AUP student taking a photo of the Seine during Orientation.


Was There A Modern Democratic Tradition?

University Room: Q–604 | Quai d'Orsay Learning Commons | 6, rue du Colonel Combes
Thursday, February 6, 2020 - 18:30 to 20:00

by Professor Stephen Sawyer | Sponsored by the Center for Critical Democracy Studies at AUP and the College International de Philosophie

This article offers an interpretation of a key moment in the long history of democracy. Its hypothesis may be simply stated in the following terms: Key political theorists and administrators in eighteenth and early nineteenth-century France defined democracy as a means for solving public problems by the public itself. This conception of democracy focused on inventing effective practices of government, administrative intervention and regulatory police and differed fundamentally from our contemporary understandings that privilege the vote, popular sovereignty and parliamentary representation. Moreover, this conception of modern democracy overlapped and in some cases complemented, but – more importantly for this article – remained in significant ways distinct from, other early modern political traditions, in particular liberalism and classical republicanism. What follows therefore uncovers a largely forgotten, but widespread conception of democracy in the crucial revolutionary age from the mid-eighteenth to the mid-nineteenth century by asking the question: Was there a modern democratic tradition?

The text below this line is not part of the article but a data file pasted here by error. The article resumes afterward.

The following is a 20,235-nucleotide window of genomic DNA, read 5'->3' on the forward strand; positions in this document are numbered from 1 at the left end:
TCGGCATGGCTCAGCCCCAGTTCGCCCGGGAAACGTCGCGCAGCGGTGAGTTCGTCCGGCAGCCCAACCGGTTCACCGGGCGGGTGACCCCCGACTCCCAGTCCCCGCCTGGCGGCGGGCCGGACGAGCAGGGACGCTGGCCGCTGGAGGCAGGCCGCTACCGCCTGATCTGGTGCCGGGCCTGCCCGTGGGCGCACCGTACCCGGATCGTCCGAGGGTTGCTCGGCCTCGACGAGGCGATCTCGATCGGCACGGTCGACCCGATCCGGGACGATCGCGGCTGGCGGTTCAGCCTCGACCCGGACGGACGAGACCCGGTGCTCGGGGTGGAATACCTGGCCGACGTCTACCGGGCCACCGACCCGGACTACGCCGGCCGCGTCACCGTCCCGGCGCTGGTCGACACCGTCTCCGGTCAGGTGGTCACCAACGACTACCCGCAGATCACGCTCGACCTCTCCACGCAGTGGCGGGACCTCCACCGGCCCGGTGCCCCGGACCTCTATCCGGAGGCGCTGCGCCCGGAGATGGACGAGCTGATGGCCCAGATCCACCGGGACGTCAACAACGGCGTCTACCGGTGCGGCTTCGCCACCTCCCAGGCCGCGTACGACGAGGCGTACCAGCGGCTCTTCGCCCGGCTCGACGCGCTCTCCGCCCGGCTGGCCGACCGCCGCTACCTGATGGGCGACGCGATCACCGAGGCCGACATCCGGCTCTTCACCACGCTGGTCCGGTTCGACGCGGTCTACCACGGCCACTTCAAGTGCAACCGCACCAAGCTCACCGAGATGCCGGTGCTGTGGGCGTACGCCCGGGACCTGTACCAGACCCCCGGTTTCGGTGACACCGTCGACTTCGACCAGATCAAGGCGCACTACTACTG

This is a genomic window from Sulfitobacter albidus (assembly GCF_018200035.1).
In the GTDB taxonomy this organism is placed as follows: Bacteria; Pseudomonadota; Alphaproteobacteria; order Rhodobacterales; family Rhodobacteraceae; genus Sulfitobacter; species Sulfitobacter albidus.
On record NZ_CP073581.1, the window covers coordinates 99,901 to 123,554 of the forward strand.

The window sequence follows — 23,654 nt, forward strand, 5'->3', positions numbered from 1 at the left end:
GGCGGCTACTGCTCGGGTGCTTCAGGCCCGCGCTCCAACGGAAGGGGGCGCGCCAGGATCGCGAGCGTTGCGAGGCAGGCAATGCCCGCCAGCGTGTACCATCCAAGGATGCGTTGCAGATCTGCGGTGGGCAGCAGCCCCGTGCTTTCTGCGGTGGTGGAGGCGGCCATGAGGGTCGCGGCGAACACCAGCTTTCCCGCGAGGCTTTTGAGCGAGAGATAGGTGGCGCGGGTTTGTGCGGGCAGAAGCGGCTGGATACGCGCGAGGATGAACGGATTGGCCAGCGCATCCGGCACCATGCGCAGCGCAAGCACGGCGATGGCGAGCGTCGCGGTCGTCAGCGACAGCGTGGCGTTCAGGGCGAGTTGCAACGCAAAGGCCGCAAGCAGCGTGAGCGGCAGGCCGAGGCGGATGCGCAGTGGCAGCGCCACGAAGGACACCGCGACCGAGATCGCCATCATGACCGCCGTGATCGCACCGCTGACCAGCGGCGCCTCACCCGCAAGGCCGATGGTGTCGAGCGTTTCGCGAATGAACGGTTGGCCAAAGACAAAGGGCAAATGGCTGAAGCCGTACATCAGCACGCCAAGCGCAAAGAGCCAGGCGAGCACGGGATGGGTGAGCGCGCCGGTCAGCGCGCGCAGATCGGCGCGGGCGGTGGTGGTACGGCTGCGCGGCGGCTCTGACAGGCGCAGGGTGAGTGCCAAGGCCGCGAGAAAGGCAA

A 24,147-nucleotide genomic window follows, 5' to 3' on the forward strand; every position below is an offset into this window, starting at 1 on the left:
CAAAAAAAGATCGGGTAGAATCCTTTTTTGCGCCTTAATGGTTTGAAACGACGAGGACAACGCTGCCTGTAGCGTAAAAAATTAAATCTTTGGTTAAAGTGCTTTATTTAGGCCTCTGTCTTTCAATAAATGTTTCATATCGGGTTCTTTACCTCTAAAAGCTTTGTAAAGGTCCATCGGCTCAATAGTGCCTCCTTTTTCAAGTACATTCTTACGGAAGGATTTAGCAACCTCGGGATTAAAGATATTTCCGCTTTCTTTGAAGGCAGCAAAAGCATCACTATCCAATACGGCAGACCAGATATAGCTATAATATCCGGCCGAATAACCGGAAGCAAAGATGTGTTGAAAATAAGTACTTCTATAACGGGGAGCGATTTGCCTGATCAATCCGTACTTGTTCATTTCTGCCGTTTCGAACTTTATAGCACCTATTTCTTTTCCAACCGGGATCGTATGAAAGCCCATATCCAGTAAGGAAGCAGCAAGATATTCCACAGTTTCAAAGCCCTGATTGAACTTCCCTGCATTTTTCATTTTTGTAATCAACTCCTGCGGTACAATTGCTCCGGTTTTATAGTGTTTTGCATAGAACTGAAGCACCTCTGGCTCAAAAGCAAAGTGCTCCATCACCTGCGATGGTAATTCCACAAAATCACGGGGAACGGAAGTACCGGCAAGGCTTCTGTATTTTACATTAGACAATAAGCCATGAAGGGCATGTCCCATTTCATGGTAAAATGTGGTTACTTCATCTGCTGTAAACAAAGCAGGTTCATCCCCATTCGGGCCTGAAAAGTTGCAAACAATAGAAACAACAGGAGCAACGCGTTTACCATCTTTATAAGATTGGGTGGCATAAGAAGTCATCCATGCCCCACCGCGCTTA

This workshop is one of several sessions in Spring 2020 that are part of the “Genealogy and Comparative Ontology of Political Action” research seminar series. 


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